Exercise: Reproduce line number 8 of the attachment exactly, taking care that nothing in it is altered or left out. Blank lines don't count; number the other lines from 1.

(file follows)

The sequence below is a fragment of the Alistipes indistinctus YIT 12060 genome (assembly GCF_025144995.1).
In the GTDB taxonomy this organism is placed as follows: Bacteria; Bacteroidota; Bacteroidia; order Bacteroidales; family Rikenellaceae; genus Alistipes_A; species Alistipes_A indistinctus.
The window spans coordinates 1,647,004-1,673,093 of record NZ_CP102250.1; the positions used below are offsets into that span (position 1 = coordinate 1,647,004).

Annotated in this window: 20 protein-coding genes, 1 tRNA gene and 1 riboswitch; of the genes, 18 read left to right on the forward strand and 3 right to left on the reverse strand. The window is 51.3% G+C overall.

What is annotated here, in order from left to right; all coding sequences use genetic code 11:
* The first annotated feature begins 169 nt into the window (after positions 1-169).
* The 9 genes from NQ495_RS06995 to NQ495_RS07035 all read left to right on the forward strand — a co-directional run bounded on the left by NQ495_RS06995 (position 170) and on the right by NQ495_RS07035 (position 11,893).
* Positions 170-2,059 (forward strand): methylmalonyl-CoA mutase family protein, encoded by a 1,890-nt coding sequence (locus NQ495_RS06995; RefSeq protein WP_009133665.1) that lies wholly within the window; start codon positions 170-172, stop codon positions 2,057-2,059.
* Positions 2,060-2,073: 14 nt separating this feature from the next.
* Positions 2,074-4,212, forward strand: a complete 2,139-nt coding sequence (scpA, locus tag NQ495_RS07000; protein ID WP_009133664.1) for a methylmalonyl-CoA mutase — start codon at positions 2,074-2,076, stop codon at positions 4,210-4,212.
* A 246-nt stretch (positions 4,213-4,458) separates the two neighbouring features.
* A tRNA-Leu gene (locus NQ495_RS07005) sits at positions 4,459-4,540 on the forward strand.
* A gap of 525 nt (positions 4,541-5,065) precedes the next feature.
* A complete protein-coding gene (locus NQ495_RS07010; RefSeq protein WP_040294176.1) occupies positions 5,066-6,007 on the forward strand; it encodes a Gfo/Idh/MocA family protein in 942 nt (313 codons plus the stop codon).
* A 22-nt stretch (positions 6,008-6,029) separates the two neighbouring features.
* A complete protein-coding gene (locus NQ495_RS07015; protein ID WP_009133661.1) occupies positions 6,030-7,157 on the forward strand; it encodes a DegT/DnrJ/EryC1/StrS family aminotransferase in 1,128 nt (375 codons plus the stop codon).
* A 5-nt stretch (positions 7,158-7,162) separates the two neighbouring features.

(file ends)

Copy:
* Positions 170-2,059 (forward strand): methylmalonyl-CoA mutase family protein, encoded by a 1,890-nt coding sequence (locus NQ495_RS06995; RefSeq protein WP_009133665.1) that lies wholly within the window; start codon positions 170-172, stop codon positions 2,057-2,059.